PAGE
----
Tomoki Kameda Interview: "Becoming a world champion in Mexico is my dream"
By Anson Wainwright (Oct 17, 2012) Doghouse Boxing
Up and coming Japanese bantamweight
Tomoki Kameda has pretty big shoes to fill, looking to follow in his elder
brothers’ (Koki and Daiki) footsteps. Both his siblings have previously won world titles,
something the youngest brother hopes to emulate in the future. However, unlike
his brothers, who have plied their trade in Japan from a young age, the now-21-year-old
Tomoki decided to add a different dimension to his already impressive arsenal.
So he went to Mexico, from which he pays homage in his nickname “El Mexicanito,” to learn more about boxing.
Currently, he’s 24-0 with 15 kayos with 15 of the bouts taking place in Mexico
and his next bout takes place on
27th October when
he meets Mexican Javier Franco,
21-9-1 (10), (live on Televisa /Fox
Sports in the USA) from Chetumal, Quintana Roo, Mexico at the Chetumal
International Business and Convention Center.
Anson Wainwright - You beat
Monico Laurente in your
most recent bout. It took
place at 122; however, in the bout previous to that, you won the WBC silver
bantamweight title. Do you consider yourself a super bantamweight or a
Tomoki Kameda - I am a WBC bantamweight
silver champion but the WBC silver title is not recognised in Japan. So this
fight became the contract weight. I want to fight if there is a chance of the
world title match between 115 pounds to 122 pounds.
AW - How far do you think you are from
fighting for a world title?
TK - I am ready to fight in a world
title match. I'm waiting for that chance to come to me.
AW - You’re the youngest of three
fighting brothers. Koki and Daiki fight in Japan while you have based yourself
for the majority of your fights in Mexico. Can you tell us about this?
TK - I am 21 years old now. I went to
Mexico for the first
time when I was 15 years old. My career as an amateur started in Mexico. It was
piled up for one-and-a-half years in Mexico. Then my career as a professional
started in Mexico too. I love Mexico and the people in Mexico and it is thought
that Mexico is the second home country for me. My career as a boxer is made in Mexico. Therefore, I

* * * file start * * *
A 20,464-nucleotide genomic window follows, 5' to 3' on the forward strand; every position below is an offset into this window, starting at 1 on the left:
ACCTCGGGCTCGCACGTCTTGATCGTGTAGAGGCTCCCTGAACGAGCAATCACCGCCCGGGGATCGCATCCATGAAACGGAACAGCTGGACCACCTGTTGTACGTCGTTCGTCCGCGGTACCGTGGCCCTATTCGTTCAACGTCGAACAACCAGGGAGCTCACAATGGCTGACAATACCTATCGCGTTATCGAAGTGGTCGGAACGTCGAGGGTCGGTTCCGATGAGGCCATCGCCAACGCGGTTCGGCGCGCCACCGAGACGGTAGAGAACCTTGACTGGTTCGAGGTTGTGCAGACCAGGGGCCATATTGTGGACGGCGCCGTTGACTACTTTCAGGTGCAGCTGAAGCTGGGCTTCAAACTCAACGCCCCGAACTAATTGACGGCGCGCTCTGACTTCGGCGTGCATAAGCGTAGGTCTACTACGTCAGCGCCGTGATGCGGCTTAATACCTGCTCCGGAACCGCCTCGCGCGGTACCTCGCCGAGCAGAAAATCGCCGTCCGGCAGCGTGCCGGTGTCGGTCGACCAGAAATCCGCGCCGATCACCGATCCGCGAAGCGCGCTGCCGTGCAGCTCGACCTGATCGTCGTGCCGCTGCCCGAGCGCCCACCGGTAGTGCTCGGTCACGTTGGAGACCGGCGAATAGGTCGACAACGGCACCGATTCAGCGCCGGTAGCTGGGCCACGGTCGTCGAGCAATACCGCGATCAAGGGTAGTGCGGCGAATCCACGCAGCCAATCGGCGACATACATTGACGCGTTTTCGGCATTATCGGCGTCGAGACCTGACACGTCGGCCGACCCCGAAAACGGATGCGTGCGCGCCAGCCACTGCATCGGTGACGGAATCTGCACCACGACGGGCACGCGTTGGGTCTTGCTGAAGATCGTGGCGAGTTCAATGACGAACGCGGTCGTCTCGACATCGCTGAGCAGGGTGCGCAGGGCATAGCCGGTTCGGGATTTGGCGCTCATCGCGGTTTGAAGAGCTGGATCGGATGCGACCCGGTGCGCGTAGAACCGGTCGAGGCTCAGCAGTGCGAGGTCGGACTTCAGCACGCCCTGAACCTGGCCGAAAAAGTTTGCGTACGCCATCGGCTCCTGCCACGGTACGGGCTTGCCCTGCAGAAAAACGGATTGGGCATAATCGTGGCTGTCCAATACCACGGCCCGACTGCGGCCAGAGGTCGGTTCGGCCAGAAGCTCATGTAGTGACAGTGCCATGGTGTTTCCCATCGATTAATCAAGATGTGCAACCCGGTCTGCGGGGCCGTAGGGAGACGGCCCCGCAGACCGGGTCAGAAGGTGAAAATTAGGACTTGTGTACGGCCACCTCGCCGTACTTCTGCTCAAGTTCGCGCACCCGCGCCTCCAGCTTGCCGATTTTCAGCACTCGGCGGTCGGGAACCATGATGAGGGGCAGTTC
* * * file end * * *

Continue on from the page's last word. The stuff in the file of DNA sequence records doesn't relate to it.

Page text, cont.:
will continue to base myself in Mexico now and in the future. Becoming a world
champion in Mexico is my dream.
AW - The difference between living in
Japan and being in Mexico must be huge. Can you tell us about this and how you
find it? How much time do you spend in each place or do you divide the time up
TK - I think that Japan and Mexico are
very good countries. As for the difference between Japan and Mexico, the Japanese
are diligent and closed and the Mexicans are bright and openhearted. Moreover,
I do not feel the inconvenience while living in Mexico. The Mexican cuisine is
loved. I am staying in Japan and Mexico half and half.
AW - You were born in Osaka. Can you
tell us about your younger days and what it was like for you growing up and in
a boxing family?
TK - I was not so affluent when I was a
child. However, my father taught boxing for us eagerly. I was very happy. I was
influenced by my brothers, Koki and Daiki, very much. I trained
as to compete with them. I think that is my present self because it was born in
AW - What do you like to do away from
TK - I go to shopping and go out for a
meal on holiday sometimes.
AW - Do you charity work?
TK - When it can be done with my
brothers, I want to do the charity activity.
AW - In your weight class, your brother
Koki is the WBA champion; however, there are other titles available. Would you
fight for the IBF or WBO championships as they aren’t recognised in Japan but
are in Mexico where you fight? What are your thoughts on that?
TK - I want to fight for the world
championship of IBF and WBO in Mexico if there is a chance. It is regrettable
that it is not possible to fight in Japan even if I will be a champion of IBF
AW – Presumably, like the Klitschko
brothers, you and your brothers, Koki and Daiki, would never under any
circumstances fight each other?
TK - I think that we won't fight each
AW - What do you think of the current
champions at 118 like WBA “super champion” Anselmo Moreno, the WBC’s Shinsuke
Yamanaka and the IBF’s Leo Santa Cruz?
TK - I think that Moreno is a technical, strong champion. Yamanaka
is southpaw and I heard that his left straight punch is strong. Santa Cruz is
young; he hits with a lot of punches.
AW - Growing up, who were your boxing
heroes and who do you enjoy watching today?
TK - My favorite boxers are Floyd
Mayweather Jr. and Manny Pacquiao. I want to be a great boxer like them.
AW – Finally, could you tell us what your goals are and
anything you’d like to add further?
- My dream is to win in the ring of Las Vegas and to enchant the spectators. I have a strong mind for
bantamweight. I want to be the bantamweight
world champion someday.
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